August 20, 2013 – Drive to Golden, CO and Tour of NOAA Facility

After one last look at Long Mountain, where an experienced 33-year old climber fell to his death two days ago,

we got an early start for a relatively short but partly mountainous and winding road

 from Estes Park, through Boulder, to Golden Colorado.  Enroute, there were a few “interesting” roadside sights.

Literally a hundred or more bikers

A bus which looks like it came right out of “Forest Gump”

Scenic farms backing up to the lower foothills of the Rockies

Other homes which look strangely out-of-place

Ubiquitous John Deere Farm equipment

Old steam vehicle

 and

A couple just starting out on a life together

After an early check-in at our campground, we retraced 20+ miles of our drive back to Boulder where we had reservations for a tour of NOAA’s largest research facility where over 1,000 people work around the clock 24/7/365.

Before reaching the NOAA building, we had to provide picture identification and each of our three cars passing through the security gates were inspected.  We found ironic the Visitor/Security Center Building’s number designation …

Particularly in light of the recent acknowledgement that Area 51 actually existed; one of our government’s worst kept secrets.

Our first tour stop was the Gift Shop

where everyone, us included, came away with some clothing or other NOAA tokens.

From there we entered Science On a Sphere, where a suspended globe display system that uses computers and video projectors to display planetary data onto a six foot diameter sphere, analogous to a giant animated globe. 

 

Researchers at NOAA developed Science On a Sphere as an educational tool to help illustrate Earth System science to people of all ages. Using four cameras, animated images of atmospheric storms, climate change, ocean temperature, plate tectonics, surface and deep ocean currents, surface and upper wind patterns, polar ice coverages and global vegetation,  can be shown on the sphere, which is used to explain what are sometimes complex environmental processes, in a way that is simultaneously intuitive and captivating. It was even more amazing as the tour guide was able to “rotate” the axis of the globe from the vertical to the horizontal … and at no time was there any apparent distortion of the images on the globe.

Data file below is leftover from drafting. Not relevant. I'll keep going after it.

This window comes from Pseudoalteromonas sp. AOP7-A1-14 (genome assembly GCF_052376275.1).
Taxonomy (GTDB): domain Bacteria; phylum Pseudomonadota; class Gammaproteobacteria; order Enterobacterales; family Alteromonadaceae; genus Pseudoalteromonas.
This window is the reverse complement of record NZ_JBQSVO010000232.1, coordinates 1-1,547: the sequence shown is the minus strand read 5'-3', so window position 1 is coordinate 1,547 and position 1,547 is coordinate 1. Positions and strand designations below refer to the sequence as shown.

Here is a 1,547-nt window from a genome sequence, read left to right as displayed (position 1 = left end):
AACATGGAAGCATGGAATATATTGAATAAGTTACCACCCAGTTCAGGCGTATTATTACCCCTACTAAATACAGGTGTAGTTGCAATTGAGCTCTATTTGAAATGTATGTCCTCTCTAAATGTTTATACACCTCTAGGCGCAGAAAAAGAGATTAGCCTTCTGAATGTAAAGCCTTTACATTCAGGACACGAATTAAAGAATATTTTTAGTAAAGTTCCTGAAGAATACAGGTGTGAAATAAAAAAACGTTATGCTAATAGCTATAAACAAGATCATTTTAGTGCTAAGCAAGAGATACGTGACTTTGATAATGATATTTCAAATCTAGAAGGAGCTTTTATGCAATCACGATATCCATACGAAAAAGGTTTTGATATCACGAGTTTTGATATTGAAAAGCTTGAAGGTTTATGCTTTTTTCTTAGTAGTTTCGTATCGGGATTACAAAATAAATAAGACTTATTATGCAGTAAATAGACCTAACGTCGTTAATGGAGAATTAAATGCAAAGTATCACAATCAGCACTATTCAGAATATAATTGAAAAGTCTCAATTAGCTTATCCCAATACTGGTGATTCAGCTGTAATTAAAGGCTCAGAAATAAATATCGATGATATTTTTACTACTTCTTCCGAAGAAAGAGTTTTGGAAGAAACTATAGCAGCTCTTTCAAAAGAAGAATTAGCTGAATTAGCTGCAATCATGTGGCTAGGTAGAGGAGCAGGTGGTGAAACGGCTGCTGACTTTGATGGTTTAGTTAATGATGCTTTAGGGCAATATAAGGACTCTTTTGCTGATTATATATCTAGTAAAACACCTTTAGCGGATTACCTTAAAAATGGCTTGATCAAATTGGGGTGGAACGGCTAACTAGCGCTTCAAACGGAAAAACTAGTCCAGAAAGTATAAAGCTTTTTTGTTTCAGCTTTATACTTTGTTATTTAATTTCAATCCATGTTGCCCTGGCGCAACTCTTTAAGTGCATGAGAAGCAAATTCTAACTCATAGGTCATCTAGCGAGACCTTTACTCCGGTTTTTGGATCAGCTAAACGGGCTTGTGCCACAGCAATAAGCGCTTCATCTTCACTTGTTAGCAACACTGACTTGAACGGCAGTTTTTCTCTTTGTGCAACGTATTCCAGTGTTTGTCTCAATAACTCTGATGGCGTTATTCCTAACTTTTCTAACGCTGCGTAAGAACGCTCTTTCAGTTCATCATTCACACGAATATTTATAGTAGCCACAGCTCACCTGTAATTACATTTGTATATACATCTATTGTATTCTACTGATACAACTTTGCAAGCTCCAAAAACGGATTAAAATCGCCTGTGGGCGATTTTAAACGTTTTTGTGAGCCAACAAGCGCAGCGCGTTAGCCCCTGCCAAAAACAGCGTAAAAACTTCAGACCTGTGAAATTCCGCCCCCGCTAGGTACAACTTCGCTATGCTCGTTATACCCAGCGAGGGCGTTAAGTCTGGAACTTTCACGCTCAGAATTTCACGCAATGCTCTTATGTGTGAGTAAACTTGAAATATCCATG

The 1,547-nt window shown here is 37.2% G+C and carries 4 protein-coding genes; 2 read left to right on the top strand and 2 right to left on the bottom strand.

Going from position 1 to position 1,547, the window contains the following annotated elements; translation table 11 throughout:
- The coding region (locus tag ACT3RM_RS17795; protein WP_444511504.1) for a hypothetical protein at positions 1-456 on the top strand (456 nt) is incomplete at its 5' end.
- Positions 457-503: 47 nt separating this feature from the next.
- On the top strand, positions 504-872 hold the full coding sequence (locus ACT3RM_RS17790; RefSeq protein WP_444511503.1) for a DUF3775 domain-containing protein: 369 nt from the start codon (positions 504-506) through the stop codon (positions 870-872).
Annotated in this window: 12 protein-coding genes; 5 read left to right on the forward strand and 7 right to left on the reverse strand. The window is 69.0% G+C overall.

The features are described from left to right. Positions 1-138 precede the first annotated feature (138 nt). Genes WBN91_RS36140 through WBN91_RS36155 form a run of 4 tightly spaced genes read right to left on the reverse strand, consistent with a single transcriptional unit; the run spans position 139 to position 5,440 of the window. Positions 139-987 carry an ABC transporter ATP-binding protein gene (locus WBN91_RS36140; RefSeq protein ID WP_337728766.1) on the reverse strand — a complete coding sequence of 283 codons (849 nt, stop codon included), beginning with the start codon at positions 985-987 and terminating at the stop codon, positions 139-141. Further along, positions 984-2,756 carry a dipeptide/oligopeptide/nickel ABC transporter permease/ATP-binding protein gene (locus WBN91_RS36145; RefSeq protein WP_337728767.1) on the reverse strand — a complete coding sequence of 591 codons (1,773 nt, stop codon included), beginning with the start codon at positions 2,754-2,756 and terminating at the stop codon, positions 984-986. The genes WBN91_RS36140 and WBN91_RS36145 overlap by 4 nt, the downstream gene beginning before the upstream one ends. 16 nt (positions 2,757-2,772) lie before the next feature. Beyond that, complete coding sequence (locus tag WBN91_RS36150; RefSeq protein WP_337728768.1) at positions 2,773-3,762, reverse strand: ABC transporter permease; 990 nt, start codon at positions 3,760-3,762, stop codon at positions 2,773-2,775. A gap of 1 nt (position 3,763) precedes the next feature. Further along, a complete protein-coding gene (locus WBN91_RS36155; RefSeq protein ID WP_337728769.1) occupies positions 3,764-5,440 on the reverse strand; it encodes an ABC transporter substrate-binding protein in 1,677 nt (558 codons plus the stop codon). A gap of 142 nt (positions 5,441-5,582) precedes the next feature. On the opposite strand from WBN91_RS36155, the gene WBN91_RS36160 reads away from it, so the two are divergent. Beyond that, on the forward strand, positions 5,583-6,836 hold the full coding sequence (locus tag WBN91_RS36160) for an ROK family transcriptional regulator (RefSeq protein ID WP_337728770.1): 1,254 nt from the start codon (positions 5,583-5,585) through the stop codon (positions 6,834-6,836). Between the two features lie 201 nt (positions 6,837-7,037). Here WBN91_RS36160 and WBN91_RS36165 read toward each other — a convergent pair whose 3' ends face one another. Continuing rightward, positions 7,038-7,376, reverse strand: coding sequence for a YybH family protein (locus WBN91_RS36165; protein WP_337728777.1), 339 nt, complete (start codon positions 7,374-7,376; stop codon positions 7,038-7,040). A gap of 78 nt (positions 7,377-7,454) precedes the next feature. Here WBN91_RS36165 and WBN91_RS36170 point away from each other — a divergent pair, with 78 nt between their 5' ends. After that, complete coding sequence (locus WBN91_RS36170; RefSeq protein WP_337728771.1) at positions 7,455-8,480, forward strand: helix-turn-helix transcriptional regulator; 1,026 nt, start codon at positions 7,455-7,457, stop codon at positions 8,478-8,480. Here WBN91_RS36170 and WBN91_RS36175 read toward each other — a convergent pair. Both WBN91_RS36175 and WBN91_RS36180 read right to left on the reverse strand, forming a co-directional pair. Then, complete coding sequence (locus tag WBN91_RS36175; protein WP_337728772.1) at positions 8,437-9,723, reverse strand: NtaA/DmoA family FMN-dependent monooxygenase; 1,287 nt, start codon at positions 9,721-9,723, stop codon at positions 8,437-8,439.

We went by the regional forecasting center (I think I’d go nuts sitting before up to half dozen computer screens for ten hour shifts … and, in fact, one of the forecasters went through an entire bag of Lay’s Potato Chips while we were watching); one of 28 across the nation,

the Space Weather Forecasting Center (which primarily monitors activity on the sun),

a map of the sites around the globe where surface atmospheric testing is done on a weekly basis,

Each dot represents a site from which samples are taken every Wednesday … most land locations but some taken at sea on ships with regular routes.

 a surface atmospheric testing kit,

a Dobson Ozone Spectrophotometer,

A chart showing the increase in CO2 in the atmosphere since 800,000 BCE (I have to admit it is compelling),

And some incredibly fascinating charts and pictures along all of the building’s corridors, including what is believed the first photograph of a tornado taken on August 28, 1884 twenty-two miles southwest of Howard, South Dakota.

Other offices where NOAA provides services include the Aviation Weather Service, Climate Prediction Center, Environmental Modeling Center, National Hurricane Center, Ocean Prediction Center and Storm Prediction Center.

After leaving NOAA, Debbie and some of the “gals” went to the Pearl Mall in downtown Boulder … where their purchases included a Margarita, fried kale and Häagen-Dazs ice cream!

I came back to our campground, ran a couple of errands and got our Jeep a good bath (it was thick with dust and dirt from our time in Estes Park).

By early evening we were all back and got together outside our motor home for wine, hor d’ouvres and good friendship time.

 

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